Following on from emailing Aidan Taylor about advice/help needed for my Light project, I met with Aidan today and discussed my project and my aims/goals for the outcome for end of year show. I expressed that ideally, I’d rather have a working outcome than an incomplete, non-functional prototype to display. I had two options in mind – a cast of resin that was transparent, with the lights encased into the cast and the other, a transparent resin cast but with coloured inks inside the cast, which would then sit on top of a touchpad that is programmed to be interactive with.
The first option of it being handheld and portable is possible, but the time it would take to develop this would be longer than I have before deadlines, and the second option of it sitting on a plinth with a touchpad is doable within the time limit I have.
After discussing my goals for my project in Light, Aidan Taylor was more than happy to set me up on a soldering iron to start a workshop in electronics, soldering and programming. At first, the soldering was tricky, especially as my hands were shaky and unsteady. This meant that a lot of the time, when I was tinning the wires with liquid metal, I would often miss the metal and wire completely with the soldering iron. Once I got past this though, I found I was getting a bit quicker at tinning the wire and attaching them to neopixel lights. It took me a while to get used to the tool that strips back the rubber to reveal the wires too, but it was all a learning curve and I managed to get past it.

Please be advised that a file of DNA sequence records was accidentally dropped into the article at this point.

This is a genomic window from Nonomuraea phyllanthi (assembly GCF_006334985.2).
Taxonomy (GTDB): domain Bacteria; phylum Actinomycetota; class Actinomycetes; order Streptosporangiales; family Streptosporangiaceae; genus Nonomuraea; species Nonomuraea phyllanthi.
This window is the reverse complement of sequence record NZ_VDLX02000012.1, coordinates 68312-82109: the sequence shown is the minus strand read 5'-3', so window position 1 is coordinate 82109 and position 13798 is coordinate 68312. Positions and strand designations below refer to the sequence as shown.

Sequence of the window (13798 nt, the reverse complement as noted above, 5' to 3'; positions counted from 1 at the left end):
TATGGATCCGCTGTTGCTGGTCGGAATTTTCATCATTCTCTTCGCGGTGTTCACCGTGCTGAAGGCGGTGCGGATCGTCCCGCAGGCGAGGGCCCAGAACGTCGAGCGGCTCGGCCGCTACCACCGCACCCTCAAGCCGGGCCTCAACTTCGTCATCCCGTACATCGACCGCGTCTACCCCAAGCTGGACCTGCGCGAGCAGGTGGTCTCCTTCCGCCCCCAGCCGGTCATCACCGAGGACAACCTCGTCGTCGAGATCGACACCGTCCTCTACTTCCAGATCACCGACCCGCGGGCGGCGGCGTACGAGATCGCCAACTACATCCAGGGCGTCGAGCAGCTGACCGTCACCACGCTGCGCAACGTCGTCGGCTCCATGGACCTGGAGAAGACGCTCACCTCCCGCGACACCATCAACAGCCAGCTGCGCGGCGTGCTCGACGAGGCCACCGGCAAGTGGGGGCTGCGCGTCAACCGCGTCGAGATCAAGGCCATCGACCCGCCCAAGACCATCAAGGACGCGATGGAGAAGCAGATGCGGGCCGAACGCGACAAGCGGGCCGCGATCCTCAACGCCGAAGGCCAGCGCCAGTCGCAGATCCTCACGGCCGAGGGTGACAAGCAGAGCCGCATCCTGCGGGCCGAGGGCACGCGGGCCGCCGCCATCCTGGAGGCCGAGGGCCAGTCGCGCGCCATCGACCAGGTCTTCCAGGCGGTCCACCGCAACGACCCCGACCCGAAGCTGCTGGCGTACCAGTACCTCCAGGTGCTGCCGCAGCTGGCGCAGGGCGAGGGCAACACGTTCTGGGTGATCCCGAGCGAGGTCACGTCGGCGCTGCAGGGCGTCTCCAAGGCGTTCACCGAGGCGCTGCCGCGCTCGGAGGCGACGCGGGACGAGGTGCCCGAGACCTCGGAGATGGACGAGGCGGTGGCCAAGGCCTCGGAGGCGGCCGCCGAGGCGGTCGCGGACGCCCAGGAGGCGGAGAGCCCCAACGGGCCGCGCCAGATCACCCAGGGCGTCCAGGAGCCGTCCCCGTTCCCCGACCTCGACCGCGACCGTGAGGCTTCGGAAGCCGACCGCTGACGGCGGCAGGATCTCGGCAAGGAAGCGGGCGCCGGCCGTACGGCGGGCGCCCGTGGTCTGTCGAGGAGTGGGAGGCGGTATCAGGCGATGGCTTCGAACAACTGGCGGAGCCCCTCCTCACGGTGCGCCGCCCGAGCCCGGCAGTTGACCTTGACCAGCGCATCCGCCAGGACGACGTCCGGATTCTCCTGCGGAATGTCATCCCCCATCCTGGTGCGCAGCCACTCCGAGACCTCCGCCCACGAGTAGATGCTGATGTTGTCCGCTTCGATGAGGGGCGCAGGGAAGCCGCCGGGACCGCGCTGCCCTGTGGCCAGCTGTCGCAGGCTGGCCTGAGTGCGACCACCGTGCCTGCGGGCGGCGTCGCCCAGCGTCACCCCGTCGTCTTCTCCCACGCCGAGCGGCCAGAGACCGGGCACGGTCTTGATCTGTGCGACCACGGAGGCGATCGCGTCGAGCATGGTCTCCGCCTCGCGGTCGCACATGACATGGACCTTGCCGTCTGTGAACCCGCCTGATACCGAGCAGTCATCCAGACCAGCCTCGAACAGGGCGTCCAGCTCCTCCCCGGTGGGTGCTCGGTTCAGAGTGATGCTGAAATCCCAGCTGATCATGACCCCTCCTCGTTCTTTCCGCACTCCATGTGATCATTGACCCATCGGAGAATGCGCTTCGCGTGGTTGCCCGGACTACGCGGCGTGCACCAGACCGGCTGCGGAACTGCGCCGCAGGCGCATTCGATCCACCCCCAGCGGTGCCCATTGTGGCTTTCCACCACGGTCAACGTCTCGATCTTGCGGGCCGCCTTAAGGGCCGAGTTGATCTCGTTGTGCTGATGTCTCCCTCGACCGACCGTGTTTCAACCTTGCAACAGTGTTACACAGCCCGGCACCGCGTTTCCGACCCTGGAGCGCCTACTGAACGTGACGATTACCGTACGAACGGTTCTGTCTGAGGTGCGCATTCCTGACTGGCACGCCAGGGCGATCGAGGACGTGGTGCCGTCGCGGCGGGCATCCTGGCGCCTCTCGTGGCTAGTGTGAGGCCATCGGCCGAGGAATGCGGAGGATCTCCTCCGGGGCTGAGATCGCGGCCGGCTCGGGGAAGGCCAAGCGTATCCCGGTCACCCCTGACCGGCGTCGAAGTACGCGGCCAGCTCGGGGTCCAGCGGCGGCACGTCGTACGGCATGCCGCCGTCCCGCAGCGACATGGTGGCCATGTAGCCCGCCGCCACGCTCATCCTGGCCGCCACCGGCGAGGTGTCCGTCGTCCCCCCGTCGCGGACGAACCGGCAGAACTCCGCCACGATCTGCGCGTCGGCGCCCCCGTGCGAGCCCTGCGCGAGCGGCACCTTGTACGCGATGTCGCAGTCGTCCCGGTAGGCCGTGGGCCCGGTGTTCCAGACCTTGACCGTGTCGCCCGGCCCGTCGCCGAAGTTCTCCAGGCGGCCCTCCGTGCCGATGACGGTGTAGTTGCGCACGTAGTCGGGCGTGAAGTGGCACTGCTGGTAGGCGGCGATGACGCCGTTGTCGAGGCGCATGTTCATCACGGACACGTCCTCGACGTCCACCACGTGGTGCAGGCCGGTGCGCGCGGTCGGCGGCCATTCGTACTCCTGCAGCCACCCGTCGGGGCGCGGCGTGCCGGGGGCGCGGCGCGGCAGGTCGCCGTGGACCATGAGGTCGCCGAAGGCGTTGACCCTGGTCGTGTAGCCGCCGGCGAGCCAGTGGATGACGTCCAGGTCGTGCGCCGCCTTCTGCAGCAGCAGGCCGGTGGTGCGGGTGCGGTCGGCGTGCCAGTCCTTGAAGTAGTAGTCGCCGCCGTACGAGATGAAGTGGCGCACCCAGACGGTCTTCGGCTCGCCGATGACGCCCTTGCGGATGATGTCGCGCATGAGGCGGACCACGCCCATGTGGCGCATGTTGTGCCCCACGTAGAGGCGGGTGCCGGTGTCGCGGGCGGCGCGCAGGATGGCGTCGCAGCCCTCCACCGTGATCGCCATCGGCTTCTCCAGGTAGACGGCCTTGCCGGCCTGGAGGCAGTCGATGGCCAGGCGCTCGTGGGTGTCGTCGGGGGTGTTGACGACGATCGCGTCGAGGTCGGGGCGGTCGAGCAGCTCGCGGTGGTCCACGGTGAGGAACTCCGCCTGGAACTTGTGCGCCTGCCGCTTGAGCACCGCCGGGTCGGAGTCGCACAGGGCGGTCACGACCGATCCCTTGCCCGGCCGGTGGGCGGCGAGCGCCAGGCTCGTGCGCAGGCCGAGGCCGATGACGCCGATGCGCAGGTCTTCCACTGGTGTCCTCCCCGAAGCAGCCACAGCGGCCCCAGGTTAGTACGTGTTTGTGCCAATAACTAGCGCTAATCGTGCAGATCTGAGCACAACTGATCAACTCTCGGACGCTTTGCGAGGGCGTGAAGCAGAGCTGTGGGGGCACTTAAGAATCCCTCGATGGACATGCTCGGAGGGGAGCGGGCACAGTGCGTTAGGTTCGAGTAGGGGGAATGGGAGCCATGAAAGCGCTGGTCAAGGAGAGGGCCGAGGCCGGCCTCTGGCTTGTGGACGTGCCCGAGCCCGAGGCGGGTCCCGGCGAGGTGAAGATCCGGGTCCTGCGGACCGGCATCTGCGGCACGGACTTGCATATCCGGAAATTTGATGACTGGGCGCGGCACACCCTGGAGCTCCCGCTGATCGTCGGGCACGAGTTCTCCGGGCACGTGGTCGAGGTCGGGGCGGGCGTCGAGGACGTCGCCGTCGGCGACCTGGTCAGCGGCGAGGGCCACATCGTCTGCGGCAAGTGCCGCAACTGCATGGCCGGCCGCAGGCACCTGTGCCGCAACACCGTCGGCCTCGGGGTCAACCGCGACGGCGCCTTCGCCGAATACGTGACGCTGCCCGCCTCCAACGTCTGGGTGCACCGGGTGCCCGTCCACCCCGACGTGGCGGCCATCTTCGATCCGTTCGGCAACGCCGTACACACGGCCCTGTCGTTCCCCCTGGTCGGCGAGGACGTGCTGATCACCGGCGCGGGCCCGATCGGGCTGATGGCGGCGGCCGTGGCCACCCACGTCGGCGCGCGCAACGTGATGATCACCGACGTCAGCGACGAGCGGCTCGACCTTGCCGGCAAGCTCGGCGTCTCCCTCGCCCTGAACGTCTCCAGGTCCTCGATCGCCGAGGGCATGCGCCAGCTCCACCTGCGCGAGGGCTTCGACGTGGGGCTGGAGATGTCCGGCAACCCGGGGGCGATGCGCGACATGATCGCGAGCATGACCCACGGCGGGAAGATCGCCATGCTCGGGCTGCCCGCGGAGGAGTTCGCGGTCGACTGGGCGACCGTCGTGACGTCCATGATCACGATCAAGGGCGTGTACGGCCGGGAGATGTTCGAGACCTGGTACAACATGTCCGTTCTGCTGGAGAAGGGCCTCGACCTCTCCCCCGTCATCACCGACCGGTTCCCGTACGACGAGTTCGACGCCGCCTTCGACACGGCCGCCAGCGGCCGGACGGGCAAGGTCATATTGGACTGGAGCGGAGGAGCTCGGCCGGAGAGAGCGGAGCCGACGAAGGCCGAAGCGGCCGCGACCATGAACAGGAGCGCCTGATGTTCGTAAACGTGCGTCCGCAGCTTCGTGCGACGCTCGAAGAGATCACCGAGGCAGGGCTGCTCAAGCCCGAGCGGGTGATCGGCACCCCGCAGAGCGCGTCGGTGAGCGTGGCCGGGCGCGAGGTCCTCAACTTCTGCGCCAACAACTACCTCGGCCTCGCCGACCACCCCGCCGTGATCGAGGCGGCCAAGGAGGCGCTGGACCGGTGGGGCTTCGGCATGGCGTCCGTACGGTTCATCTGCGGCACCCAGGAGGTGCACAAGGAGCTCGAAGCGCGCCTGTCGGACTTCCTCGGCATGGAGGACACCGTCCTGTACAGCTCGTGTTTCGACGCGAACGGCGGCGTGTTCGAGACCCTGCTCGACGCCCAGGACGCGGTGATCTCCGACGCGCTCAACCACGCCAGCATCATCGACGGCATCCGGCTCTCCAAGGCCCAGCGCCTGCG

I successfully managed to solder four neopixels on a strip together and moved onto learning how to program an arduino via the software ‘arduino’. I installed the neopixels library and was able to start learning how to program the neopixels to change colours, speed and brightness. There was a set of 3 numbers – 0-255, on each one, where you could alter it and this would change the brightness, the hue and shade of colour. I could also alter the delay time to any number, so it would be slower or faster – like in rave clubs or slow glistening like fairy-lights. I was pleasantly surprised that when I uploaded the code to the arduino, my neopixels came on first time. I still haven’t got my head fully around the software yet but I am continuing programming tomorrow with Aidan.